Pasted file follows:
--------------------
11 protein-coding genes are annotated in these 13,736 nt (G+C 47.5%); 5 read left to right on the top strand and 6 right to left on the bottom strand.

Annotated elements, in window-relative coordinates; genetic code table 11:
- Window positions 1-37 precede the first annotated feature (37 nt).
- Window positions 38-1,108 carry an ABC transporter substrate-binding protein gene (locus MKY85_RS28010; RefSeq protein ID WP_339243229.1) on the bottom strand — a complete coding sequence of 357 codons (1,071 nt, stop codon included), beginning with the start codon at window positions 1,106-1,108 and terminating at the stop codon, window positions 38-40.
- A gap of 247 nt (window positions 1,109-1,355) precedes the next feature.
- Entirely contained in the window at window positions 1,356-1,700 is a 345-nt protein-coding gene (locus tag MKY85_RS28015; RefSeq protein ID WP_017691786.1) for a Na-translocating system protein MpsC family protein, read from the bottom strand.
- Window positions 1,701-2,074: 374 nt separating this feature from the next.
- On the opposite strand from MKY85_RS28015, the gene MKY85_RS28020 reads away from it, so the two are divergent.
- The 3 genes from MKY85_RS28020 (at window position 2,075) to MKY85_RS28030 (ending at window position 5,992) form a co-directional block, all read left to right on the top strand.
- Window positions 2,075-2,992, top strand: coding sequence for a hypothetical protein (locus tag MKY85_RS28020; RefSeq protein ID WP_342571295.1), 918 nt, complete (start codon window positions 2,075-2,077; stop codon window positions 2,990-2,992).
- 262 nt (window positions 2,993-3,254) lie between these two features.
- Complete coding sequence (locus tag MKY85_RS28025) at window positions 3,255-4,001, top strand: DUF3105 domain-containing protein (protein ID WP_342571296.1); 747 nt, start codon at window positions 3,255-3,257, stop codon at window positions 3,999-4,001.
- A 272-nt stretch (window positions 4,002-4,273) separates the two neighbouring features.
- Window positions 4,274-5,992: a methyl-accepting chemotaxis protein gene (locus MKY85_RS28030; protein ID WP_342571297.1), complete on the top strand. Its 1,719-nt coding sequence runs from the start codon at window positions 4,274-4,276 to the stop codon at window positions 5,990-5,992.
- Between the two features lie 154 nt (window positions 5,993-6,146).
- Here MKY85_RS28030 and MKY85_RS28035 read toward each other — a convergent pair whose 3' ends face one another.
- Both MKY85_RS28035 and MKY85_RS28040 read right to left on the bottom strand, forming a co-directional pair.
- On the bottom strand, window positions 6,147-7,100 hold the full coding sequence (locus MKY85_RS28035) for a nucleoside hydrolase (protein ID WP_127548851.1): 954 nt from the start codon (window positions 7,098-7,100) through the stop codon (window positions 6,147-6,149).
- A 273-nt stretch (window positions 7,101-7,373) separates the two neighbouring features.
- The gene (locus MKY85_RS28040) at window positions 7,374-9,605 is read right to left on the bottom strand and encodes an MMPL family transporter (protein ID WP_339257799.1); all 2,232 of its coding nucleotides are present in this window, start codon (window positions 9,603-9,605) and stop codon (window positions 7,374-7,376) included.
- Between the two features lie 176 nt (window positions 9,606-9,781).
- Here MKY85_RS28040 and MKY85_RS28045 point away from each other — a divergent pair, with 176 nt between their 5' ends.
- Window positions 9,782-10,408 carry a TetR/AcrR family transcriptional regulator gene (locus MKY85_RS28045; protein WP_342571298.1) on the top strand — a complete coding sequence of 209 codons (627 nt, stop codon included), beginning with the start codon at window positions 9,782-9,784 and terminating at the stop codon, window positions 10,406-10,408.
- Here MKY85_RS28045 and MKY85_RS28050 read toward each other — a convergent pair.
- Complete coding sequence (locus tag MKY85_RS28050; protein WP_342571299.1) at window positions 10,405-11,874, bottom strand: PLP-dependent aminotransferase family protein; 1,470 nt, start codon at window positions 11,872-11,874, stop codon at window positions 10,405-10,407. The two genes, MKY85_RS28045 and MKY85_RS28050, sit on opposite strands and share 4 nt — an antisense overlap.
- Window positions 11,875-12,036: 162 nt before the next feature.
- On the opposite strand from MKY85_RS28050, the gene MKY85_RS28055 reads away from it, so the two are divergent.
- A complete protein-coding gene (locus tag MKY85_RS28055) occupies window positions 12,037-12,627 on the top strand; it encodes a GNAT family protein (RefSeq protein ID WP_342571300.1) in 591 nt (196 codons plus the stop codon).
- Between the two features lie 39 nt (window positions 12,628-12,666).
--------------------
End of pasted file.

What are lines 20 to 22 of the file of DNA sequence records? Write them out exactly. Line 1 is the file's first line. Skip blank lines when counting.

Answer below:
- The gene (locus MKY85_RS28040) at window positions 7,374-9,605 is read right to left on the bottom strand and encodes an MMPL family transporter (protein ID WP_339257799.1); all 2,232 of its coding nucleotides are present in this window, start codon (window positions 9,603-9,605) and stop codon (window positions 7,374-7,376) included.
- Between the two features lie 176 nt (window positions 9,606-9,781).
- Here MKY85_RS28040 and MKY85_RS28045 point away from each other — a divergent pair, with 176 nt between their 5' ends.